August 2011


Rosetta Allan
Jenny Argante
Gigi Fenster
Helen Heath
Kerry Hines
David Howard
Andrea Jeftanovic
André Naffis-Sahely
James Norcliffe
Maris O'Rourke
Jack Ross
L.E. Scott
Campbell Taylor
Alan Wall
Hayden Williams

Issue 16 Guest Artist:
Tom Mutch

President: Peter Robertson
Vice-President: Sari Nusseibeh
Deputy Editor: Neil Langdon Inglis
Advisory Consultant: Jill Dawson
General Editor: Beatriz Hausner
Art Editor: Calum Colvin
Deputy General Editor: Jeff Barry

Consulting Editors
Marjorie Agosín
Daniel Albright
Meena Alexander
Maria Teresa Andruetto
Frank Ankersmit
Rosemary Ashton
Reza Aslan
Leonard Barkan
Michael Barry
Shadi Bartsch
Thomas Bartscherer
Susan Bassnett
Gillian Beer
David Bellos
Richard Berengarten
Charles Bernstein
Sujata Bhatt
Mario Biagioli
Jean Boase-Beier
Elleke Boehmer
Eavan Boland
Stephen Booth
Alain de Botton
Carmen Boullossa
Rachel Bowlby
Svetlana Boym
Peter Brooks
Marina Brownlee
Roberto Brodsky
Carmen Bugan
Jenni Calder
Stanley Cavell
Sampurna Chattarji
Sarah Churchwell
Hollis Clayson
Sally Cline
Kristina Cordero
Drucilla Cornell
Junot Díaz
André Dombrowski
Denis Donoghue
Ariel Dorfman
Rita Dove
Denise Duhamel
Klaus Ebner
Robert Elsie
Stefano Evangelista
Orlando Figes
Tibor Fischer
Shelley Fisher Fishkin
Peter France
Nancy Fraser
Maureen Freely
Michael Fried
Marjorie Garber
Anne Garréta
Marilyn Gaull
Zulfikar Ghose
Paul Giles
Lydia Goehr
Vasco Graça Moura
A. C. Grayling
Stephen Greenblatt
Lavinia Greenlaw
Lawrence Grossberg
Edith Grossman
Elizabeth Grosz
Boris Groys
David Harsent
Benjamin Harshav
Geoffrey Hartman
François Hartog
Siobhan Harvey
Molly Haskell
Selina Hastings
Valerie Henitiuk
Kathryn Hughes
Aamer Hussein
Djelal Kadir
Kapka Kassabova
John Kelly
Martin Kern
Mimi Khalvati
Joseph Koerner
Annette Kolodny
Julia Kristeva
George Landow
Chang-Rae Lee
Mabel Lee
Linda Leith
Suzanne Jill Levine
Lydia Liu
Margot Livesey
Julia Lovell
Laurie Maguire
Willy Maley
Alberto Manguel
Ben Marcus
Paul Mariani
Marina Mayoral
Richard McCabe
Campbell McGrath
Jamie McKendrick
Edie Meidav
Jack Miles
Toril Moi
Susana Moore
Laura Mulvey
Azar Nafisi
Paschalis Nikolaou
Martha Nussbaum
Sari Nusseibeh
Tim Parks
Molly Peacock
Pascale Petit
Clare Pettitt
Caryl Phillips
Robert Pinsky
Elena Poniatowska
Elizabeth Powers
Elizabeth Prettejohn
Martin Puchner
Kate Pullinger
Paula Rabinowitz
Rajeswari Sunder Rajan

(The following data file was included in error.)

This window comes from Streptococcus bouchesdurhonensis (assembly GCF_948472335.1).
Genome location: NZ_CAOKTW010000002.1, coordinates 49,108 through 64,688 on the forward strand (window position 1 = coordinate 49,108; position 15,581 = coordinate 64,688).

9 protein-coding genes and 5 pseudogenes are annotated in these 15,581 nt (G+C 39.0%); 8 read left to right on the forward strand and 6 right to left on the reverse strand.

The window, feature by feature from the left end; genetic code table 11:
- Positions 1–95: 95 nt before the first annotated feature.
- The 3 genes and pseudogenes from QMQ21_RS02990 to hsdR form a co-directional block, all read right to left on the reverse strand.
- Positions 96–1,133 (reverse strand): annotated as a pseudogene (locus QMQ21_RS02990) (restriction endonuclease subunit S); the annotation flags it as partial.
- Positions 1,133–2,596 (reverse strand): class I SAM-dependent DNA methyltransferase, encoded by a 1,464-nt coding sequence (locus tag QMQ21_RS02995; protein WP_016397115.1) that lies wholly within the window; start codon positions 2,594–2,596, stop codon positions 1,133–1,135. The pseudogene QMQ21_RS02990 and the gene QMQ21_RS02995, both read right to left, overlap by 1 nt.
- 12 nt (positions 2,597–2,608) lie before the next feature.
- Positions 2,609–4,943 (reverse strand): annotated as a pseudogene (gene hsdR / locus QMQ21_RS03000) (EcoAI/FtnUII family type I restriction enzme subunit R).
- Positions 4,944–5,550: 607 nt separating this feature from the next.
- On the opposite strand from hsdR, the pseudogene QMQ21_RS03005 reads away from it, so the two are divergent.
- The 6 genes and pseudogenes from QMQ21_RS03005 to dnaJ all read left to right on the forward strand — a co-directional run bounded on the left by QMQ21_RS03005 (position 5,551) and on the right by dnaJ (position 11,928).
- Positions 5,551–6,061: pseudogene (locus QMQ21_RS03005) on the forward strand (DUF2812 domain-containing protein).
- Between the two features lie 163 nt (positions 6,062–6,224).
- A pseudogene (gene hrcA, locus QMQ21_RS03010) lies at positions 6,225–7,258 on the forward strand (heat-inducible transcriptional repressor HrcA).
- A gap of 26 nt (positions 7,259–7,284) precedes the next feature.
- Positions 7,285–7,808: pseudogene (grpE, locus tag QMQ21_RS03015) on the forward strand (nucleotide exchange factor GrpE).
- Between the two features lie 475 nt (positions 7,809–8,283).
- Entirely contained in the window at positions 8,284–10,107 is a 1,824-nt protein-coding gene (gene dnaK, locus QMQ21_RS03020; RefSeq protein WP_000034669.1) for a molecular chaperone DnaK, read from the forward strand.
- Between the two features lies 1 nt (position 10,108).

James Richardson
François Rigolot
Geoffrey Robertson
Ritchie Robertson
Avital Ronell
Élisabeth Roudinesco
Carla Sassi
Michael Scammell
Celeste Schenck
Sudeep Sen
Hadaa Sendoo
Miranda Seymour
Mimi Sheller
Elaine Showalter
Penelope Shuttle
Werner Sollors
Frances Spalding
Gayatri Chakravorty Spivak
Julian Stallabrass
Susan Stewart
Rebecca Stott
Mark Strand
Kathryn Sutherland
Rebecca Swift
Susan Tiberghien
John Whittier Treat
David Treuer
David Trinidad
Marjorie Trusted
Lidia Vianu
Victor Vitanza
Marina Warner
David Wellbery
Edwin Williamson
Michael Wood
Theodore Zeldin

Assistant Editor: Sara Besserman
Assistant Editor: Ana de Biase
Assistant Editor: Conor Bracken
Assistant Editor: Eugenio Conchez
Assistant Editor: Patricia Delmar
Assistant Editor: Sophie Lewis
Assistant Editor: Krista Oehlke
Assistant Editor: Siska Rappé
Assistant Editor: Stephanie Smith
Assistant Editor: Robert Toperter
Art Consultant: Verónica Barbatano
Art Consultant: Angie Roytgolz

Click to enlarge picture Click to enlarge picture. Stalking by Jenny Argante  


What a long silence there has been since last I wrote of love.

Now a person has come into my life to whom I am strangely drawn. It is painful when you think you are done with all that to come suddenly across 'The One'. To know that you no longer have the weapons of desire, or the confidence to make him openly your own.

With Andreas, I do not even know his sexuality - whether woman-orientated, gay, or asexual. I know I love him, and one day I realised he was like Gerard - the man I loved and lost at 29. Andreas has that curiously male beauty that chooses to abdicate its power, and to be expressive and dominant in other subtle and pervasive ways.

Andreas teaches t'ai chi and the Alexander techniques. He carries himself like a prince. His mouth is subtle, curved and tender, yet intensely masculine. On 14th February I sent him a Valentine's Day card from 'Madame X'.

On Leap Year's Day I send another card that said, "In England when a woman proposes to a man, he is supposed to give her a silk gown when he says no. Such would be my grief if you refused me that no silk gown could console me. Therefore, I will merely tell you, I want your body."

Later I sent another card (again, anonymous) that said, "I want your body ... and your mind."

Recently I sent a final card, white daisies touched with gold and blue. I wrote inside, "The experience of loving you is the experience of loving you. It doesn't have to be sexual to be physical and it doesn't have to be physical to be real."

We went to his concert, Clare and I. He sang a song in his native Greek about the women throwing down their handkerchiefs to the man of their desire. I sent him next a blue silk handkerchief. He is himself an azure soul. His body is entrancing, but his mind, too, is rich and deep and nourishing.

I love Andreas, and I accept he may never love me, want me, touch me, kiss me. I accept he may be gay; and that his spirituality and the healing arts may satisfy him so wholly he has no time for love. I wish I were young enough to bear his child, and to entice him with my beauty. If he has a preference, it is for Clare, who is slender, blonde and boyish.